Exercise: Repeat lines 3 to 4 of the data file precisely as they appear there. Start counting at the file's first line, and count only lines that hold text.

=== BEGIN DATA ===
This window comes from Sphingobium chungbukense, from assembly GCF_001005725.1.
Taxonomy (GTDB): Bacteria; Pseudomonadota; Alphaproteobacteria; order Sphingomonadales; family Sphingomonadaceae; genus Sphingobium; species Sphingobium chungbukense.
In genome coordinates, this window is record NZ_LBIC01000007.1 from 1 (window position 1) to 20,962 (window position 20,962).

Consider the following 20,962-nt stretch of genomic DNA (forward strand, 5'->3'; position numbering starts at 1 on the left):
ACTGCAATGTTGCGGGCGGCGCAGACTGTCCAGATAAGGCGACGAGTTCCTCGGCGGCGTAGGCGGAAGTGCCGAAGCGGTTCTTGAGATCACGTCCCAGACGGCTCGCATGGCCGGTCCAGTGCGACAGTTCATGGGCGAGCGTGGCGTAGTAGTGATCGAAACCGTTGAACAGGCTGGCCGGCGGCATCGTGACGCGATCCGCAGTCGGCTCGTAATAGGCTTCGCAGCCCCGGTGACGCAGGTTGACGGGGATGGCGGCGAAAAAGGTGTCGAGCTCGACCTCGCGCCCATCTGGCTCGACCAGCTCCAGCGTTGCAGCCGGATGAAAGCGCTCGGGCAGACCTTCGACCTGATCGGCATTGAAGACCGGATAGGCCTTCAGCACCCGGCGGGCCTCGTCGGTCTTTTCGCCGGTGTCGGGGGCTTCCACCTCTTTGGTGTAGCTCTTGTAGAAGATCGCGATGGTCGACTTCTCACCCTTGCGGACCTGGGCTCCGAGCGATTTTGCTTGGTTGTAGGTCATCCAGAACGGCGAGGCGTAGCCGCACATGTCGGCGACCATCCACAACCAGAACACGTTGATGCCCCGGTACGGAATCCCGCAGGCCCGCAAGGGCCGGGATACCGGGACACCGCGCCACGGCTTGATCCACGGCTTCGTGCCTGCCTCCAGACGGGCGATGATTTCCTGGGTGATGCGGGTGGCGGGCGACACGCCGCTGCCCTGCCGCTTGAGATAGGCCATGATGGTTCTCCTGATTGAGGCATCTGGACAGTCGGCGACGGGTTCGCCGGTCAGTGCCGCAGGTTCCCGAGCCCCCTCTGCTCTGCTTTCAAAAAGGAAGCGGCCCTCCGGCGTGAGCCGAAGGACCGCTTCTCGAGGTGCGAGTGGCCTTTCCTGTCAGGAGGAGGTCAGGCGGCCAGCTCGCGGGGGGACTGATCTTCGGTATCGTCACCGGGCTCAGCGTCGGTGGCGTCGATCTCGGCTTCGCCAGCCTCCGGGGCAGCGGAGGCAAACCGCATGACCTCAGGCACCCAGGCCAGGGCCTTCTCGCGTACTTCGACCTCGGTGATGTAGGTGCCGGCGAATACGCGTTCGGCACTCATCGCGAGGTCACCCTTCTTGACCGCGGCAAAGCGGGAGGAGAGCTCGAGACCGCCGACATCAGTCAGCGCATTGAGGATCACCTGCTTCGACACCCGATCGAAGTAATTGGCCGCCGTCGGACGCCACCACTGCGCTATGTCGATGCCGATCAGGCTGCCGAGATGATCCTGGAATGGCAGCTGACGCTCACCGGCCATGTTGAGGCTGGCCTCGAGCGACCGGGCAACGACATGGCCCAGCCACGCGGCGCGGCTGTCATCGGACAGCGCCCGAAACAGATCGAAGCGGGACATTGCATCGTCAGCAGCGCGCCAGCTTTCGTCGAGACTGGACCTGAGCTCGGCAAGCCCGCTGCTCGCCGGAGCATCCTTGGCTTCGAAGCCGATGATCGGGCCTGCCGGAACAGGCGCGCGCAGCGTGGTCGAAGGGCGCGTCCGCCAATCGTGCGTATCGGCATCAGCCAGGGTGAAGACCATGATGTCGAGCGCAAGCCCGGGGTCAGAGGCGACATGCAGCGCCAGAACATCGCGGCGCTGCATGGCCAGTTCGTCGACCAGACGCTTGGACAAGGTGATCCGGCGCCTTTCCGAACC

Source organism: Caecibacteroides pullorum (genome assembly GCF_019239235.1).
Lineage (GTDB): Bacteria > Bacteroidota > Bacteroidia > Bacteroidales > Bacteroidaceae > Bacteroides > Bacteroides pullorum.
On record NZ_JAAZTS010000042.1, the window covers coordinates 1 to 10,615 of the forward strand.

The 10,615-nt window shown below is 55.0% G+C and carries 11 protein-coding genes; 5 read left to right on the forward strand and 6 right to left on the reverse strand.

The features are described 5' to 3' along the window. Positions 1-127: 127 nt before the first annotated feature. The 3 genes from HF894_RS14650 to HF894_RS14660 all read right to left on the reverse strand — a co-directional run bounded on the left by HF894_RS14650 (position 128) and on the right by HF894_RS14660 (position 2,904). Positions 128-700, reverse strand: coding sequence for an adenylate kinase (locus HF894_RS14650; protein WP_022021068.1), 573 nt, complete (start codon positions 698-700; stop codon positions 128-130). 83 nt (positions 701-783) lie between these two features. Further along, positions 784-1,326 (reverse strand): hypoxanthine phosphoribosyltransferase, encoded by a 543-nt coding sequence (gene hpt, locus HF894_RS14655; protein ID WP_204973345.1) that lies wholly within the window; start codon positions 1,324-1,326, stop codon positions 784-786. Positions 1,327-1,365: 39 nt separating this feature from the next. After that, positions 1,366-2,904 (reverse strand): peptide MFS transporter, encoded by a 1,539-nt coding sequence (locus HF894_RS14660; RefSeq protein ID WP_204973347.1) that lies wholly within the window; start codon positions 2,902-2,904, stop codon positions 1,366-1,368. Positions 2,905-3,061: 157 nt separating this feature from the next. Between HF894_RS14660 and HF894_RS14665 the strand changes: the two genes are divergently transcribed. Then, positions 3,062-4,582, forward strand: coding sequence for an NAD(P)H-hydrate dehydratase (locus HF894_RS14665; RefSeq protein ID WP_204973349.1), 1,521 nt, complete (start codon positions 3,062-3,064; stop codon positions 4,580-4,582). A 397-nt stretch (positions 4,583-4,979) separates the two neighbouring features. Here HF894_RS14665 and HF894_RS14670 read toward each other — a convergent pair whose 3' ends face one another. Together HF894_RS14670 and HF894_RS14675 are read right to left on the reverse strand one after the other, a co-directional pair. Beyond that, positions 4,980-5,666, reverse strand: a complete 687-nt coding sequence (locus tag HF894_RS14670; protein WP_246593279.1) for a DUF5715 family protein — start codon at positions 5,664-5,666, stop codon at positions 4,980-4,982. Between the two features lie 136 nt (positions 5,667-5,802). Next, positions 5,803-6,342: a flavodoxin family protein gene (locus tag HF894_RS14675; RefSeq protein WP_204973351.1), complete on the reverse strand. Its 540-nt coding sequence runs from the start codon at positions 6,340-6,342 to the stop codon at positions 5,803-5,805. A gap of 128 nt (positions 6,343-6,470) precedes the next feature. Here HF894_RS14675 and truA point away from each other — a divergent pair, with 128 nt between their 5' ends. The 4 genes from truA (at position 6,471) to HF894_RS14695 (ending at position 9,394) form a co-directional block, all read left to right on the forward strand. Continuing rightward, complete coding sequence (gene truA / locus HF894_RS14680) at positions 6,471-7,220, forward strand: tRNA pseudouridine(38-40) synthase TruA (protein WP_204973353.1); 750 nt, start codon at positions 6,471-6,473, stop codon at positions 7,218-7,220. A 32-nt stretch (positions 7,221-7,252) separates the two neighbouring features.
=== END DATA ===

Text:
In genome coordinates, this window is record NZ_LBIC01000007.1 from 1 (window position 1) to 20,962 (window position 20,962).

Consider the following 20,962-nt stretch of genomic DNA (forward strand, 5'->3'; position numbering starts at 1 on the left):